Thread: Keris Palembang
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Old 19th December 2020, 08:58 PM   #10
David
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Location: Nova Scotia
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Quote:
Originally Posted by Jean
.The blade has 9 waves and a ganja iras (typical from the area) and pamor Adeg. It probably dates from the 19th century. The top face of the ganja may have been originally covered with gold kinatah.
I am pretty much in agreement with Jean. However i am curious why he suggests that the top of the gonjo may have been originally covered in gold kinatah. I do not see any evidence that kinatah was once in place here and certainly not all nice Palembang keris also had kinatah.
I agree that the tip of the sheath stem seems to be missing something. A flat termination is not generally correct for this type of sheath.
To answer a question that seems to have been overlooked...
"The scabbard could be newer, but has some age, too. The mouthpiece is made of more beautiful wood than the remaining part. Was there a silver mounting to cover this part? Or had it been repaired? Or is that normal?"
I see nothing unusual about the top sheath. I doubt there was ever any silver mounting at the mouth of the sheath. You are correct to recognize this is beautiful wood. I can't tell from you still photos, but i get the feeling that the grain of this wood might display a chatoyancy effect. Such wood is highly prized and there would be no traditional desire to cover up such nice wood grain.
Since keris are not your thing i will explain a couple of comments made here, though you may already understand them.
Gonjo Iras (or ganja as it is sometimes spelled) refers to the fact that this keris was made all in one piece. Keris generally has a separate gonjo, the small asymmetrical cross piece/guard at the base of the blade. It is generally made separately and then fitted to the blade over the pesi (tang). In your blade this is all one piece. You may be wondering what the significance of that is, bit i am afraid i have never heard anyone explain that to my satisfaction. There are more than one theory explaining the spiritual/philosophical significance of these parts of the keris. But i have also seen very knowledgable people suggest that gonjo iras is simply a money saving way to forge a keris.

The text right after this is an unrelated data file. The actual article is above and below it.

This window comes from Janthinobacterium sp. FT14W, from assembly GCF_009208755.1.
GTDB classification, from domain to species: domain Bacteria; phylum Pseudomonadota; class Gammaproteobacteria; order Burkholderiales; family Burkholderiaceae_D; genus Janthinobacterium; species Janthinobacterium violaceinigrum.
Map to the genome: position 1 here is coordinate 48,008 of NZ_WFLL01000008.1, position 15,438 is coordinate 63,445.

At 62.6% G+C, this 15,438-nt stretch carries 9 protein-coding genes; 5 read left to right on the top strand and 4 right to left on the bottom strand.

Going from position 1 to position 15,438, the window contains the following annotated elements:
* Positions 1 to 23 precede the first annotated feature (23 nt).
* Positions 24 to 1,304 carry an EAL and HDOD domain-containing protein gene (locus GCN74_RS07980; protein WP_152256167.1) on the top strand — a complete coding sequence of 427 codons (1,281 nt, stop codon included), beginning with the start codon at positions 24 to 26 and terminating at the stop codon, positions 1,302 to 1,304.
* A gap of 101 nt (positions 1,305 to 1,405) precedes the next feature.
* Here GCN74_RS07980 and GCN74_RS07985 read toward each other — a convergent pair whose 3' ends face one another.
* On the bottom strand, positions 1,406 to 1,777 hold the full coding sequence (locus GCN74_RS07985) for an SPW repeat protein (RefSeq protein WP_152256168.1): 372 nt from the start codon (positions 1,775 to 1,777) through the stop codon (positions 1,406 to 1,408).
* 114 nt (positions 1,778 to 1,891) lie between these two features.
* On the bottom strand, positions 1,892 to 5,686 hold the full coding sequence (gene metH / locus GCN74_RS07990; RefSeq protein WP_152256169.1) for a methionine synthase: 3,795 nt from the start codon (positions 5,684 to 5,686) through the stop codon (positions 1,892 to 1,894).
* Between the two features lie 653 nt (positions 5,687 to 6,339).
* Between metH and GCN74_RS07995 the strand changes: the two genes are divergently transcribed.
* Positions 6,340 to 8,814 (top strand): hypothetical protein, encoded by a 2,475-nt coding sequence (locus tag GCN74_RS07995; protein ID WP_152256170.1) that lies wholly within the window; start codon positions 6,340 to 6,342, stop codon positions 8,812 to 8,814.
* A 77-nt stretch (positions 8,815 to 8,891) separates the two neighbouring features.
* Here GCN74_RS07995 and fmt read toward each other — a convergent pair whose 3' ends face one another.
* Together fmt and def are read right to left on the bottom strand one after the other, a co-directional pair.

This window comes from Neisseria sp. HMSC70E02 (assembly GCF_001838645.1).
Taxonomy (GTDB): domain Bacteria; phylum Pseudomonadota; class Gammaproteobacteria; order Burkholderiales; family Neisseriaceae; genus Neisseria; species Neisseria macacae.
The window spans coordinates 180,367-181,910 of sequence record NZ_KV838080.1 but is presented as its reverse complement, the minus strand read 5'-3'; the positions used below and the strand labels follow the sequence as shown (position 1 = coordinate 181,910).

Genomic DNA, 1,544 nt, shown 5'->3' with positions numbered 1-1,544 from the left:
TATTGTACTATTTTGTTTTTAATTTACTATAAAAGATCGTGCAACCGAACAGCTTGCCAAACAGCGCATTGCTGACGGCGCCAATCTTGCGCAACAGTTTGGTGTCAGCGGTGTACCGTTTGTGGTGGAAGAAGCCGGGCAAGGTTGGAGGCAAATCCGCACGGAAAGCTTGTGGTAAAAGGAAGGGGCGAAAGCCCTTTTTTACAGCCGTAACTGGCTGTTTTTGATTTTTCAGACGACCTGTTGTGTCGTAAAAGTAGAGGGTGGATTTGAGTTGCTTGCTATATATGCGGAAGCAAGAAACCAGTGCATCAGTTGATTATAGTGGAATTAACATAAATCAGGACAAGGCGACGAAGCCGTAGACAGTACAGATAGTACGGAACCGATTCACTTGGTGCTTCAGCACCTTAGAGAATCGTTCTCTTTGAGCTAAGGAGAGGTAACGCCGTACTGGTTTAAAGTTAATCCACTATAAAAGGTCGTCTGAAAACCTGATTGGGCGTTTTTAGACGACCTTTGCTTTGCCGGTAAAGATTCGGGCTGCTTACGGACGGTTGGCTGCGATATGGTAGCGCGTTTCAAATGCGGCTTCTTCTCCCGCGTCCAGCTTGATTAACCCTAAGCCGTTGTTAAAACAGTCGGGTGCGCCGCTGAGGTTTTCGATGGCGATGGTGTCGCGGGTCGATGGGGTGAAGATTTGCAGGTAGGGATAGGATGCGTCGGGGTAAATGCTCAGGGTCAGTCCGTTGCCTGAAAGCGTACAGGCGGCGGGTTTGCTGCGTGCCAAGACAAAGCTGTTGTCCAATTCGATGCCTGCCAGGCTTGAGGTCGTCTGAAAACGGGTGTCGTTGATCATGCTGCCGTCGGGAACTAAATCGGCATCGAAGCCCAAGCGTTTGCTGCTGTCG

Pamor Adeg refers to the pattern made by non-ferrous material such as nickel that is folded into the forging. "Adeg" means standing, and as you can see the pattern lines all move in one direction in a parallel fashion.There are numerous variations on this pamor pattern.
I would agree with the 19th century dating, but to answer another of your questions there is really no way to precisely date a keris unless you know the maker. Use of similar styles and materials can span over fairly long periods and the condition of such antique blades is dependent upon how well they were cared for and how often they may have received acid washings and re-staining of the blades in the keris' lifetime. I think it is safe to call your blade 19th century. The hilt could be as old i suppose, but i suspect it might be early 20th century.
The hilt cup and ring (i would not call this a "selut") looks like it is probably silver. If this were mine i would polish that silver up. Silver parts are meant to shine and i would not consider that a destruction of any precious patina. It looks like real stones in the ring, but your photos aren't all that clear. In all probability they might be "yakut" which i believe is cut quartz crystal.
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